A star is a aster like the Sun, it shines through nuclear reactions that occur in the center. In our Milky Way, he was born an average of four or five stars each year.
The star-forming young stars are often called.
Molecular clouds are composed of interstellar dust wandering, left during the formation of the galaxy.
The main mater of interstellar clouds, is hydrogen, is the main constituent of stars. All the stars are considerably farther from Earth than the Sun. The nearest star, Proxima Centauri, is located about 4 light years of the solar system, nearly 250 000 times further away than the Sun. European Herschel space telescope has produced a beautiful image of the star Fomalhaut. This young star in the constellation of the Southern Fish is surrounded by a disk of interplanetary dust, visible on the infrared image.
The Herschel space telescope in orbit 1.5 million km from Earth, observed the star Fomalhaut in the wavelengths of the infrared between 780 nm and 1000 microns. This young blue star, located only 25.1 light-year is younger than 250 million years. It is eighteen times more luminous than our star, the Sun. The image of the Solar System Fomalhaut was taken at 850 microns wavelength by Alma.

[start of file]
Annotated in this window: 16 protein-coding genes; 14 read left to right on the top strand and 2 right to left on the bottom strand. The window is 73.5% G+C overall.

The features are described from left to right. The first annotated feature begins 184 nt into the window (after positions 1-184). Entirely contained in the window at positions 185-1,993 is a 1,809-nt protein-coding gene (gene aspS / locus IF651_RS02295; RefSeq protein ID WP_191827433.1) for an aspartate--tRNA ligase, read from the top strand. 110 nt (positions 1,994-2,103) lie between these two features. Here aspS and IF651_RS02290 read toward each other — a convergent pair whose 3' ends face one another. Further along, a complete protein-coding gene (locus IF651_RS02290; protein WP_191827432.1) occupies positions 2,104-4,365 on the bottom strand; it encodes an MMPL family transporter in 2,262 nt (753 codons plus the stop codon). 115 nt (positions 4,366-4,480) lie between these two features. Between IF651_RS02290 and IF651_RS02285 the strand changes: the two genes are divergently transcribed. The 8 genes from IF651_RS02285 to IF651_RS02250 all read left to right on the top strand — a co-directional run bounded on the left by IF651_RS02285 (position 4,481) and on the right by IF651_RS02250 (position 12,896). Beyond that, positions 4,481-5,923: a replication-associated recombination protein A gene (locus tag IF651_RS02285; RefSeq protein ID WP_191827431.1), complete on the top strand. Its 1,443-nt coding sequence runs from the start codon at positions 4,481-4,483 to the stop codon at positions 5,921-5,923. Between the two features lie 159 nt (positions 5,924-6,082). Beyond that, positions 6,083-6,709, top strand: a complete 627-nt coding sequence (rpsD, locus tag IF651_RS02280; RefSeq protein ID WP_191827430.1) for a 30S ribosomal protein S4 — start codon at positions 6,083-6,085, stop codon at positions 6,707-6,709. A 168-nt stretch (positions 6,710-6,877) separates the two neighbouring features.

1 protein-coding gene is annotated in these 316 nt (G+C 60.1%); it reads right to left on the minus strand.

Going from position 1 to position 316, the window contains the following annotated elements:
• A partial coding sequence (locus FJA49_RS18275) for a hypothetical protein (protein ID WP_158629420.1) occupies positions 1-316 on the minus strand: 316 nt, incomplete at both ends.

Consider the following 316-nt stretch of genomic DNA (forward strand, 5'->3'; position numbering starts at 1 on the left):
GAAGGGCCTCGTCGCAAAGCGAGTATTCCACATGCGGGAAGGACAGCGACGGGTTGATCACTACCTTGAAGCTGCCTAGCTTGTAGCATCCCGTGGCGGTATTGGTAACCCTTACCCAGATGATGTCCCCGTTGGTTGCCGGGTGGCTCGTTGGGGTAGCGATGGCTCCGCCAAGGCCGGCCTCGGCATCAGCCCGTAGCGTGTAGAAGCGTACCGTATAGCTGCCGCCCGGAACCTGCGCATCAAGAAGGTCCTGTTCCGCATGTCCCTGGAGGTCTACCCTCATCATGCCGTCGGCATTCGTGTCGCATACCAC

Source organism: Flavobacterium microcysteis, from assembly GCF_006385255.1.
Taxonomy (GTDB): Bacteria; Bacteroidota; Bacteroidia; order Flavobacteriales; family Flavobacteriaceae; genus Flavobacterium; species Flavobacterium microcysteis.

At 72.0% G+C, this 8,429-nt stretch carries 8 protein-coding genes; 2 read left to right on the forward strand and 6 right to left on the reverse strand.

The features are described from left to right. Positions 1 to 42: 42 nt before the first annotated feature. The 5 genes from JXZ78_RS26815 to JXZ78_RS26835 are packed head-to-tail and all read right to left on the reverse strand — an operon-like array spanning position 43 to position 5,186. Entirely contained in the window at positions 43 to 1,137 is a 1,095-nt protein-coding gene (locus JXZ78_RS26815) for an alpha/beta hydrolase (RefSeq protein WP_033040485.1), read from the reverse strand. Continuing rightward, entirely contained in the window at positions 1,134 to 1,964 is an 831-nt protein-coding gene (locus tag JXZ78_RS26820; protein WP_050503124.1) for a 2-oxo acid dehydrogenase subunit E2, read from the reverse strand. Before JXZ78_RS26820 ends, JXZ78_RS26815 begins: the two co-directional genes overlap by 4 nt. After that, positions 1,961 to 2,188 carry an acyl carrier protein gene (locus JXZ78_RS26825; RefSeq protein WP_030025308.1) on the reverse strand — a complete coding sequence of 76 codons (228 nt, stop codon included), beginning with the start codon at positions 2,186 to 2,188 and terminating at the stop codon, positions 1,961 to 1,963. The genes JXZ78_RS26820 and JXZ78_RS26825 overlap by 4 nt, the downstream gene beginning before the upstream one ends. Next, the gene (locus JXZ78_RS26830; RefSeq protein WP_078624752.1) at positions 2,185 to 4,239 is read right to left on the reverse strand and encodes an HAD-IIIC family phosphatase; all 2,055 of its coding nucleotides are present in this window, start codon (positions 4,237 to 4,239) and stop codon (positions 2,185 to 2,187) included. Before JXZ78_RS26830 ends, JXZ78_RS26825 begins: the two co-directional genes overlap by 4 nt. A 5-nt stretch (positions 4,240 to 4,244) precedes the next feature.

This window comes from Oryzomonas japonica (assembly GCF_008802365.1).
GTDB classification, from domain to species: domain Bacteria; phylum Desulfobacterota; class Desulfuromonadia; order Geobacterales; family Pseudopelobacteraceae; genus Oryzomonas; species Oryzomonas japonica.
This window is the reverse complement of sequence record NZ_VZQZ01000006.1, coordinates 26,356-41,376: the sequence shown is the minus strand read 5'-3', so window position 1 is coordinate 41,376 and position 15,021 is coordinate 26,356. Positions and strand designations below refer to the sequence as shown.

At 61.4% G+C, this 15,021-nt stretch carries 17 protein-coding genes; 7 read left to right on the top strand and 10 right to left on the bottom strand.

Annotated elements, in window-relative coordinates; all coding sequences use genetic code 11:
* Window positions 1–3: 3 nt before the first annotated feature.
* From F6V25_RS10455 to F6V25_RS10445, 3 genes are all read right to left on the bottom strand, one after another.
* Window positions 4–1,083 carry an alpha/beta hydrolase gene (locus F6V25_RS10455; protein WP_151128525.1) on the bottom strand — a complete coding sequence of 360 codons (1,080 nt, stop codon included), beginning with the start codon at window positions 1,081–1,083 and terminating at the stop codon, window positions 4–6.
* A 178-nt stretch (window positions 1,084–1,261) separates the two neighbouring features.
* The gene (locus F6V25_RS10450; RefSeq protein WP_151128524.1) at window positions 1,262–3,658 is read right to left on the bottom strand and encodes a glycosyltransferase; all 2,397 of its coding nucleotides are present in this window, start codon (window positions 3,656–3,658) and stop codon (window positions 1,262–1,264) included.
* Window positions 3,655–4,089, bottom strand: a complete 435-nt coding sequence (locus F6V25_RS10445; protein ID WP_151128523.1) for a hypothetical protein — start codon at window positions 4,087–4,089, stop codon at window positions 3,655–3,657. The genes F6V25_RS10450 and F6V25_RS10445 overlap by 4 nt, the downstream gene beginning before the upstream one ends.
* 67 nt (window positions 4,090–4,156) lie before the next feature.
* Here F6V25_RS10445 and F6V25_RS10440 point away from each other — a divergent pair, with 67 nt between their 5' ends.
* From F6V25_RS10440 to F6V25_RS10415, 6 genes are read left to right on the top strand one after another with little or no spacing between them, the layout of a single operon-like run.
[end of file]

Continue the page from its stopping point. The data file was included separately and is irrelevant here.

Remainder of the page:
This image of unprecedented accuracy is within a wavelength greater, it shows much more detail of the protoplanetary disk. As the star Fomalhaut is very young (250 million years), we still see no planets orbit in the ring around the star. Moreover, this ring is more like a torus than a disk, it is wide enough (about two billion kilometers), to lodge one or two planets.
NB: Visible light is only a small range of electromagnetic vibrations found in the electromagnetic spectrum.
The infrared waves are wavelength located between the microwave and visible waves. Below the red, the wavelength of the infrared range between 780 nm and 1000 microns.
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Image: On April 12, 2012, the interferometer International Alma, after Hubble and Herschel observed the fascinating star Fomalhaut. The infrared image of the Herschel space telescope was taken in the 70 micron wavelength, Hubble has captured in the range of 0.5 microns and Alma in the range of 850 microns. It shows a beautiful disk of fifty billion kilometers, rotating around the star Fomalhaut, aged 250 million years.